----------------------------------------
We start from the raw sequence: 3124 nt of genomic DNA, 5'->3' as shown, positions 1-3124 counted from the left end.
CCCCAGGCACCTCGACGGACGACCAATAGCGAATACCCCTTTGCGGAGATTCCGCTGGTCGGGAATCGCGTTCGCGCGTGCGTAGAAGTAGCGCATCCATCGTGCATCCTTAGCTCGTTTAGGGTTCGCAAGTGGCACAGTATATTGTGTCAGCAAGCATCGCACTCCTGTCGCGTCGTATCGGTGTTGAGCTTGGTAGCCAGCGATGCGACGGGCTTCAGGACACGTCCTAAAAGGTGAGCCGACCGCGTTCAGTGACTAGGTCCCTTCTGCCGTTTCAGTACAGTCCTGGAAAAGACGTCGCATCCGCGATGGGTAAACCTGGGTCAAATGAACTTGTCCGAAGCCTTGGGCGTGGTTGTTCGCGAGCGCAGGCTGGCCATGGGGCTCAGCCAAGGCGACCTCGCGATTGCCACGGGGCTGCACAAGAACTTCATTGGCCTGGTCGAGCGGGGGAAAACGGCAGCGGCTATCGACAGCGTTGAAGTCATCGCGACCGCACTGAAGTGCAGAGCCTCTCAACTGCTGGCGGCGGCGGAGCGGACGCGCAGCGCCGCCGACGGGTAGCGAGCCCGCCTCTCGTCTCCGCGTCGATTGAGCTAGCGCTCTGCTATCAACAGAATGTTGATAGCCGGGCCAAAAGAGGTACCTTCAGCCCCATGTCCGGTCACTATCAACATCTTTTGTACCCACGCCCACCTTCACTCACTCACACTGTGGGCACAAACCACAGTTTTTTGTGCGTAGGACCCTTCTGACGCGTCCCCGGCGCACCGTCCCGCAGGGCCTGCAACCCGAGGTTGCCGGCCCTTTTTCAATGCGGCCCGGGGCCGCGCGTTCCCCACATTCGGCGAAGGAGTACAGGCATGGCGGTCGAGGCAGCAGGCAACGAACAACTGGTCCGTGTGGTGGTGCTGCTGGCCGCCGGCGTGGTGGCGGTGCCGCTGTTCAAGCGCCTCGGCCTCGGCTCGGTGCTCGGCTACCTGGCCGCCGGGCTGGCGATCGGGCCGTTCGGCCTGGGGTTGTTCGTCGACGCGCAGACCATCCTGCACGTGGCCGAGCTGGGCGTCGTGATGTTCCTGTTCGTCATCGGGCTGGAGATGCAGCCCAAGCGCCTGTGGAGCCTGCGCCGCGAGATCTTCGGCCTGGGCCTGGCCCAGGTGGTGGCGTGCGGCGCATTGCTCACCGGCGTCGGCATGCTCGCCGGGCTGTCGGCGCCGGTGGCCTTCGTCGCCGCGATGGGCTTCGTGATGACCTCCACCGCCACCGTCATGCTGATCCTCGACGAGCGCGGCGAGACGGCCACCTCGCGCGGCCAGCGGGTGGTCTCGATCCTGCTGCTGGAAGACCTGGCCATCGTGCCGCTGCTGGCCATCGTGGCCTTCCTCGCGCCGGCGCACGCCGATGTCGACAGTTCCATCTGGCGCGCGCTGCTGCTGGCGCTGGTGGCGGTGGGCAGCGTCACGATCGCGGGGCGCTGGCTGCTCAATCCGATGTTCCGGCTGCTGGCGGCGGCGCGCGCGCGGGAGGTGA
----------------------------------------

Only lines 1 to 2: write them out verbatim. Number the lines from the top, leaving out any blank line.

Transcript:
We start from the raw sequence: 3124 nt of genomic DNA, 5'->3' as shown, positions 1-3124 counted from the left end.
CCCCAGGCACCTCGACGGACGACCAATAGCGAATACCCCTTTGCGGAGATTCCGCTGGTCGGGAATCGCGTTCGCGCGTGCGTAGAAGTAGCGCATCCATCGTGCATCCTTAGCTCGTTTAGGGTTCGCAAGTGGCACAGTATATTGTGTCAGCAAGCATCGCACTCCTGTCGCGTCGTATCGGTGTTGAGCTTGGTAGCCAGCGATGCGACGGGCTTCAGGACACGTCCTAAAAGGTGAGCCGACCGCGTTCAGTGACTAGGTCCCTTCTGCCGTTTCAGTACAGTCCTGGAAAAGACGTCGCATCCGCGATGGGTAAACCTGGGTCAAATGAACTTGTCCGAAGCCTTGGGCGTGGTTGTTCGCGAGCGCAGGCTGGCCATGGGGCTCAGCCAAGGCGACCTCGCGATTGCCACGGGGCTGCACAAGAACTTCATTGGCCTGGTCGAGCGGGGGAAAACGGCAGCGGCTATCGACAGCGTTGAAGTCATCGCGACCGCACTGAAGTGCAGAGCCTCTCAACTGCTGGCGGCGGCGGAGCGGACGCGCAGCGCCGCCGACGGGTAGCGAGCCCGCCTCTCGTCTCCGCGTCGATTGAGCTAGCGCTCTGCTATCAACAGAATGTTGATAGCCGGGCCAAAAGAGGTACCTTCAGCCCCATGTCCGGTCACTATCAACATCTTTTGTACCCACGCCCACCTTCACTCACTCACACTGTGGGCACAAACCACAGTTTTTTGTGCGTAGGACCCTTCTGACGCGTCCCCGGCGCACCGTCCCGCAGGGCCTGCAACCCGAGGTTGCCGGCCCTTTTTCAATGCGGCCCGGGGCCGCGCGTTCCCCACATTCGGCGAAGGAGTACAGGCATGGCGGTCGAGGCAGCAGGCAACGAACAACTGGTCCGTGTGGTGGTGCTGCTGGCCGCCGGCGTGGTGGCGGTGCCGCTGTTCAAGCGCCTCGGCCTCGGCTCGGTGCTCGGCTACCTGGCCGCCGGGCTGGCGATCGGGCCGTTCGGCCTGGGGTTGTTCGTCGACGCGCAGACCATCCTGCACGTGGCCGAGCTGGGCGTCGTGATGTTCCTGTTCGTCATCGGGCTGGAGATGCAGCCCAAGCGCCTGTGGAGCCTGCGCCGCGAGATCTTCGGCCTGGGCCTGGCCCAGGTGGTGGCGTGCGGCGCATTGCTCACCGGCGTCGGCATGCTCGCCGGGCTGTCGGCGCCGGTGGCCTTCGTCGCCGCGATGGGCTTCGTGATGACCTCCACCGCCACCGTCATGCTGATCCTCGACGAGCGCGGCGAGACGGCCACCTCGCGCGGCCAGCGGGTGGTCTCGATCCTGCTGCTGGAAGACCTGGCCATCGTGCCGCTGCTGGCCATCGTGGCCTTCCTCGCGCCGGCGCACGCCGATGTCGACAGTTCCATCTGGCGCGCGCTGCTGCTGGCGCTGGTGGCGGTGGGCAGCGTCACGATCGCGGGGCGCTGGCTGCTCAATCCGATGTTCCGGCTGCTGGCGGCGGCGCGCGCGCGGGAGGTGA